UPDATE May 10, 2020: We've redesigned the actuator to make it stronger and more reliable after issues with the gear slipping out of place. The actuator arm's point of contact has been made smaller to improve compression. We've also added designs for our control panel including knobs for the potentiometers used to control compression rate and percentage.
NOTE: This is a prototype. It is developed for educational purposes only and has not been evaluated by or approved for use by medical professionals.
Introduction: This is a low-cost opensource mechanical ventilator. It uses an Arduino controlled 25kg-cm servo driven linear actuator to compress a bag valve mask (the resuscitation bags you see paramedics using to keep patients alive until they reach the hospital).
A video showing the ventilator working can be found here: https://www.youtube.com/watch?v=-b31fEGbNqg
More information can be found in the full-length article regarding the design here: http://www.progressth.org/2020/04/low-cost-opensource-mechanical.html
Details: For now, please open up the SketchUp 2017 file to see how parts are laid out for 3D printing, how they fit together, and note the labels describing what each part is.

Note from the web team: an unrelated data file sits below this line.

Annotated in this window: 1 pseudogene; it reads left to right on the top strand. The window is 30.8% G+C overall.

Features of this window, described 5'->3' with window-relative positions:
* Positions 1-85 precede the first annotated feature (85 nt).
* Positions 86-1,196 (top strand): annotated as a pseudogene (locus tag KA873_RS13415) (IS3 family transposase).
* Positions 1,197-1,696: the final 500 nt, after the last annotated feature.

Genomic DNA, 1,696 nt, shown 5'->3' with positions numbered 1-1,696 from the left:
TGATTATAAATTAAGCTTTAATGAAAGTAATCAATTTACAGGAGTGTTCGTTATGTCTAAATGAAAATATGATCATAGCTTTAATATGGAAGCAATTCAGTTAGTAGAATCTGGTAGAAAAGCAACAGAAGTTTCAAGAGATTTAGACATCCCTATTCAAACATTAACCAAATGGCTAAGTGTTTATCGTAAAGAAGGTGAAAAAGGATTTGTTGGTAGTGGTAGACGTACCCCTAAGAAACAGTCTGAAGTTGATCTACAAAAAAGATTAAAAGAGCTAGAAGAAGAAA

We will be developing more documentation once the design is closer to something truly useable and are providing these files now just so anyone interested has a starting point.
We used friction welding and M3 nuts and bolts for assembly. There is also the use of 20mm PVC pipe which is easily sourced in Thailand but might not be where you live.
Arduino Code: Check out Wayne Smythe's code here:
It requires an Arduino Uno and two potentiometers used to control the servo.
Credit The linear actuator is based on this model: https://www.thingiverse.com/thing:3170748
We beefed it up a bit and made the main drive gear bigger to allow for a longer throw of the actuator (up to 100mm). The original model is an excellent baseline for a servo-based linear actuator.
The concept was widely guided by this MIT student project from 2010: https://e-vent.mit.edu/wp-content/uploads/2020/03/DMD-2010-MIT-E-Vent.pdf
We changed the swinging cam to a linear actuator.
The actuator set needs supports for the end of the arm. Everything else can be printed without supports.
Printed using PLA on a 300x200x200mm Thai-built Ultimaker clone called an ExtraBot.
We're a freelance industrial design house in Bangkok, Thailand. We also like to upload and share free projects to inspire others to get into 3D design and 3D printing.